How do you write an equation for a rational function that has a vertical asymptote at x=2 and x=3, a horizontal asymptote at y=0, and a y-intercept at (0,1)?

Jan 17, 2017

The desired rational function is $y = \frac{{x}^{2} + a x + 6}{{x}^{2} - 5 x + 6}$, where $a \ne - 5$

Explanation:

As we have vertical asymptote at $x = 2$ and $x = 3$,

we have in denominator $\left(x - 2\right) \left(x - 3\right)$ or ${x}^{2} - 5 x + 6$

and as we have horizontal asymptote at $x = 0$, we have in numerator same degree as that of denominator i.e. numerator is of the type ${x}^{2} + a x + b$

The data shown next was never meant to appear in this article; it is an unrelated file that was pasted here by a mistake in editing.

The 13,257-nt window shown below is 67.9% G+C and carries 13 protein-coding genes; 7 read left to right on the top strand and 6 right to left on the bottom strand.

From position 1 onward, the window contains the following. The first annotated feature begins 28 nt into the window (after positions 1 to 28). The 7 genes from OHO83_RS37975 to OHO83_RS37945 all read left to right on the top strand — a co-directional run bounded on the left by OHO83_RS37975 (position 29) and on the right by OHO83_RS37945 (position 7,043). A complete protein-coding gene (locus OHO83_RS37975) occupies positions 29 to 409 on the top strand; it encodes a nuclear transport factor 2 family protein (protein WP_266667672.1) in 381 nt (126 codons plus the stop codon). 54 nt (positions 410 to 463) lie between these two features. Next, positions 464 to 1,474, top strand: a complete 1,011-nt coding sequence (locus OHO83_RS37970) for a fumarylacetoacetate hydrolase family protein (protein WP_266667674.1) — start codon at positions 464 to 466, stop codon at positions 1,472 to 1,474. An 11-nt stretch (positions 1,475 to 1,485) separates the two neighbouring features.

i.e. $y = \frac{{x}^{2} + a x + b}{{x}^{2} - 5 x + 6}$

We also have an intercept at $\left(0 , 1\right)$ i.e., when $x = 0$, $y = 1$

therefore $\frac{{0}^{2} + a \times 0 + b}{{0}^{2} - 5 \times 0 + 6} = 1$ i.e. $b = 6$

and $y = \frac{{x}^{2} + a x + 6}{{x}^{2} - 5 x + 6}$

Now we should have $a$, so that $\left(x - 2\right)$ or $\left(x - 3\right)$ are not a factor of $\left({x}^{2} + a x + 6\right)$ i.e. they are not its zeros.

i.e. ${2}^{2} + a \times 2 + 6 \ne 0$ i.e. $2 a \ne - 10$ or $a \ne - 5$ and

${3}^{2} + a \times 3 + 6 \ne 0$ i.e. $3 a \ne - 15$ or $a \ne - 5$

Hence the desired rational function is $y = \frac{{x}^{2} + a x + 6}{{x}^{2} - 5 x + 6}$, where $a \ne - 5$